Restaurant owner who took on NFL among county commission candidates

The race to fill an open seat on the Montgomery County Commission is taking shape.

Bill DeFries, who pledged not to air NFL games this year in his Beavercreek restaurant because of players’ national anthem protests, will formally announce today he’s running as a Republican for an open seat on the Montgomery County Commission in November.

Earlier this week, Montgomery County Treasurer Carolyn Rice, put into a Facebook post her intentions to replace fellow Democrat, Dan Foley, who is not running for re-election.

RELATED: Dan Foley won’t run again for Montgomery County commission

As of Wednesday, petitions had been obtained from the Montgomery County Board of Elections by four other Republicans, current Miami Twp. Trustee Doug Barry of Miamisburg, Greg Hart of Oakwood, Bob Matthews of Miamisburg and Joshua Smith of Dayton.

In addition to Rice, Daryl Ward, senior pastor of Omega Baptist Church, is the only other Democrat to signal an intention to run for the four-year term that begins in January 2019.

DeFries, who is launching his campaign today with an 11 a.m. event at the Engineer’s Club in Dayton, said a major concern for him is the county’s finances.

“I really believe in order to have a thriving community we need stronger fiscal management,” said DeFries, who lives in Clayton and owns Copp Integrated Systems as well as the Beef O Brady’s restaurant. “The county is facing some major shortfalls this year, and they need to pull their budget back and make some tough choices.”

MORE: Area restaurant boycotting NFL games draws large crowd

Rice of Kettering said her leadership as county treasurer for 11 years has helped the county weather an economic storm and foreclosure crisis.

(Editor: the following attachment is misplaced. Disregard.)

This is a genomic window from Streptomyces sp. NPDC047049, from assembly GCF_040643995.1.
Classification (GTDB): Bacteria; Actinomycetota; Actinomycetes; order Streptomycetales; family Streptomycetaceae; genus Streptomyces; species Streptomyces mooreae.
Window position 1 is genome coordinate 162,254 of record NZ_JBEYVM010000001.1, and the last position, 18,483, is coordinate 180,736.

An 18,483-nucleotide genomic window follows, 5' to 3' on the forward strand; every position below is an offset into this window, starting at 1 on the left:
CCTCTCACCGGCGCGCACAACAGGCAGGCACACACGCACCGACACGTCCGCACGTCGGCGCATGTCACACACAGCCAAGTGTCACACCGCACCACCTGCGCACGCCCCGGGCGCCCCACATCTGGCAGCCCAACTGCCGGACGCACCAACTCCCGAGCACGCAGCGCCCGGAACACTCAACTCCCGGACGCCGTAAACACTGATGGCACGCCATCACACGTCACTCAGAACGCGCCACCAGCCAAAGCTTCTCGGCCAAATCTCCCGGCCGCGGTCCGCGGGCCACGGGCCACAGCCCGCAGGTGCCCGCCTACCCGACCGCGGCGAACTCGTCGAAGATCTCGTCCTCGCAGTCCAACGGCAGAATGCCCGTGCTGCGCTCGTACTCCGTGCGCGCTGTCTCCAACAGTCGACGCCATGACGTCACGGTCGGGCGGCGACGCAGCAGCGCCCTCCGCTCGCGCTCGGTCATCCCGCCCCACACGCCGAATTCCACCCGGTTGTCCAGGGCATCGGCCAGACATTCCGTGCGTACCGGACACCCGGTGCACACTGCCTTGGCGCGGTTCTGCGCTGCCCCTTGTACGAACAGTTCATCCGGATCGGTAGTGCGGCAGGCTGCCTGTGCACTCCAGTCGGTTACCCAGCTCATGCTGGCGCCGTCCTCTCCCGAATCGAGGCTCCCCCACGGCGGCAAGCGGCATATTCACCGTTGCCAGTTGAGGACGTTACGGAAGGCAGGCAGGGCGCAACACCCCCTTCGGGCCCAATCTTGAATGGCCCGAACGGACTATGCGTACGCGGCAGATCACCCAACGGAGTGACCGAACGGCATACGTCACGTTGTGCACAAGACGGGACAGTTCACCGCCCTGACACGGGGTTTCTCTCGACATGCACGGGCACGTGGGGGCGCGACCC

“I have experienced firsthand the problems the county has faced due to the Great Recession as well as decisions made in Washington, D. C. and Columbus that have a local impact,” she wrote on Facebook. “Through it all, Montgomery County has been governed well and positive momentum has been made on numerous fronts.”

Rice also unveiled a campaign logo and has scheduled a Jan. 10 launch fundraiser at a Dayton law firm.

Bob Matthews, a former Miami Twp. trustee, ran a close race in 2016 against current Montgomery County Commissioner Judy Dodge. He said the lack of an incumbent this year could help put a Republican on the board for the first time in more than a decade.

Ward of Dayton said last month he is running because he wants to bring people together.

“I have no history of being a politician or elected official, but I do believe I can bring a fresh voice rooted in common sense to how we meet the challenges of our community,” he said.

Party candidates have until Feb 7. to file petitions. The certification of more than one candidate in a party by the Board of Elections will trigger May primaries.

About the Author